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Vaccine. 2009 May 5;27(20):2701-6. doi: 10.1016/j.vaccine.2009.02.044. Epub 2009 Feb 24.

Safety and immunogenicity of a measles-mumps-rubella-varicella vaccine given as a second dose in children up to six years of age.

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Clinical Trials Research Center, Canadian Center for Vaccinology, Dalhousie University and the IWK Health Centre, 5850/5980 University Avenue, Halifax, Nova Scotia, Canada B3K 6R8.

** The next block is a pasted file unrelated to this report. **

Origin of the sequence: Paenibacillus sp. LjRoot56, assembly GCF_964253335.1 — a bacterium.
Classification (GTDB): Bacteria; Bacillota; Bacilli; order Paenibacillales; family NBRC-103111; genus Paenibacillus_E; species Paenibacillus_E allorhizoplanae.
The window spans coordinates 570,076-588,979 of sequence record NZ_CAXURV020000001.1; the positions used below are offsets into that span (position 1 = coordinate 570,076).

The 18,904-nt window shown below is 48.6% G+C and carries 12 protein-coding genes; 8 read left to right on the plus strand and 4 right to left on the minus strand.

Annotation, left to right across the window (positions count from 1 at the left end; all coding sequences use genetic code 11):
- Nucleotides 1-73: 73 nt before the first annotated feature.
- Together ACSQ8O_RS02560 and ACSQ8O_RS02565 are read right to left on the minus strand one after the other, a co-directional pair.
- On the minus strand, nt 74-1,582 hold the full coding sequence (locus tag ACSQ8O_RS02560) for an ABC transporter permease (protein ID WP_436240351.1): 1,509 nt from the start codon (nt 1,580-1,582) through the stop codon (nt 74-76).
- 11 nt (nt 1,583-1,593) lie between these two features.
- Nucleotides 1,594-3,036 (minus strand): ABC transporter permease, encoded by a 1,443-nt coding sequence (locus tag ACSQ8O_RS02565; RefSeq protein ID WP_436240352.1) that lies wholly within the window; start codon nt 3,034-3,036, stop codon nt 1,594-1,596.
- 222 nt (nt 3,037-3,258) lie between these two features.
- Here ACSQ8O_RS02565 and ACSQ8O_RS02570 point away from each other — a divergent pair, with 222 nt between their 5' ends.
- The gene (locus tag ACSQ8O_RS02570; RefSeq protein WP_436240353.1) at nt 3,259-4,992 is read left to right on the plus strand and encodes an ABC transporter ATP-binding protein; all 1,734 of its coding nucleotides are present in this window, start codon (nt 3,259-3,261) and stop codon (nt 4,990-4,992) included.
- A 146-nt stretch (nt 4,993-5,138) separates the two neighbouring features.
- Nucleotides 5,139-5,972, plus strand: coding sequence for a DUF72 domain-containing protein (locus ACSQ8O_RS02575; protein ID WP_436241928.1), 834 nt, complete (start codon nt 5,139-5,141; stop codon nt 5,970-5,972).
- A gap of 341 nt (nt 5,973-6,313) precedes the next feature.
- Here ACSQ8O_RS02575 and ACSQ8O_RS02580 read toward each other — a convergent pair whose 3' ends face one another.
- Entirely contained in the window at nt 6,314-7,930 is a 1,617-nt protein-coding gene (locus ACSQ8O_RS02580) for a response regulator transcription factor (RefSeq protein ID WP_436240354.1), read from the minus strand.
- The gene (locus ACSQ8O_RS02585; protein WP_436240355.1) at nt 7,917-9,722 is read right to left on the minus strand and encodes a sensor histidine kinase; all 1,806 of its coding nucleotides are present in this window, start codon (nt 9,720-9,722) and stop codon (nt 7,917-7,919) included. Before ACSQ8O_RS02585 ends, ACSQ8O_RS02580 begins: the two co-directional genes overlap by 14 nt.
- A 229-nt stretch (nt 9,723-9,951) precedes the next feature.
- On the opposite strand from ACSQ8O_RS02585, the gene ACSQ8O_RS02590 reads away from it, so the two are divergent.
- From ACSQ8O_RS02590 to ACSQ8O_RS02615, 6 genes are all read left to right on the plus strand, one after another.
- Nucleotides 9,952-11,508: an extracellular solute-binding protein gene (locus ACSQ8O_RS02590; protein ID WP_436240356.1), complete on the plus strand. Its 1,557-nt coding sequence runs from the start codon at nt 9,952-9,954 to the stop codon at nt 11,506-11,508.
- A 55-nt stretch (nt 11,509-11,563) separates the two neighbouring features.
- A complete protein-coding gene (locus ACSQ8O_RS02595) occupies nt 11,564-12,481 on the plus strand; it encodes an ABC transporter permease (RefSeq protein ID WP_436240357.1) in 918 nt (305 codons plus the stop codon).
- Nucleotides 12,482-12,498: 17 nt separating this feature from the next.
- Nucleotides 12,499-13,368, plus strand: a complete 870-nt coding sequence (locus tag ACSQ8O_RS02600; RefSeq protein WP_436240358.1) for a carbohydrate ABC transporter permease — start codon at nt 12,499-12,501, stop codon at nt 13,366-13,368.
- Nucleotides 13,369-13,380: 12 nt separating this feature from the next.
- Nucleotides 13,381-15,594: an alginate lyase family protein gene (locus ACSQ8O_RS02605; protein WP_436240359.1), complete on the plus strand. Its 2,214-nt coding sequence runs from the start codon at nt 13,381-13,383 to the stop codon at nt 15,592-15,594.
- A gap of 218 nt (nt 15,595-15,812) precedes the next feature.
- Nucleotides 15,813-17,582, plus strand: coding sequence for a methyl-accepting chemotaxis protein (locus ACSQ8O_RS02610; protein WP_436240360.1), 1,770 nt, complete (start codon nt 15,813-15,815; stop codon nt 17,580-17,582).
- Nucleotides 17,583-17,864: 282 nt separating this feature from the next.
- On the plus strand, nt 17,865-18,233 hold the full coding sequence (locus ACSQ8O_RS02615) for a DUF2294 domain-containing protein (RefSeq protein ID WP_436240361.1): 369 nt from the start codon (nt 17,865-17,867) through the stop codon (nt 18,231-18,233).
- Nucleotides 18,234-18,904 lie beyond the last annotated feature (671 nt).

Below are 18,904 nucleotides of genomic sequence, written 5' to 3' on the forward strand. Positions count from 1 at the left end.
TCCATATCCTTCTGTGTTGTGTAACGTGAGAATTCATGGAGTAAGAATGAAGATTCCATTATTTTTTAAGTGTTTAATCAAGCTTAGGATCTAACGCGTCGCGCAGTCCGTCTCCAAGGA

Two doses of measles-mumps-rubella vaccine (MMR) are widely recommended and consideration is being given to a similar schedule for varicella vaccine. A combined measles-mumps-rubella-varicella vaccine (MMRV) could be considered for this second dose in children previously vaccinated separately with MMR and varicella vaccines. Healthy children (N=390) aged 15-75 months (median 54 months) previously immunized with MMR and varicella vaccines were randomly allocated to receive MMRV or separate injections of MMR and varicella vaccines. Before administration of study vaccines, seropositivity rates were 96.4% for measles, 94.3% for mumps, 99.5% for rubella, and 97.9% for varicella. Post-immunization, seropositivity rates were 99.5% for measles and mumps and 100% for rubella and varicella in the MMR+varicella group and 100% for all four antigens in the MMRV group; a 26.2- and 27.2-fold increase in varicella titer was observed in the MMR+varicella vaccine and MMRV groups, respectively. Except for more frequent pain in the MMRV group (33.3% vs. 23.7%, p=0.043), there were no differences in the incidence of local and solicited symptoms between groups. In children primed with MMR and varicella vaccine, MMRV had non-inferior immunogenicity and similar safety profiles as a second dose of licensed MMR and varicella vaccine administered concomitantly.

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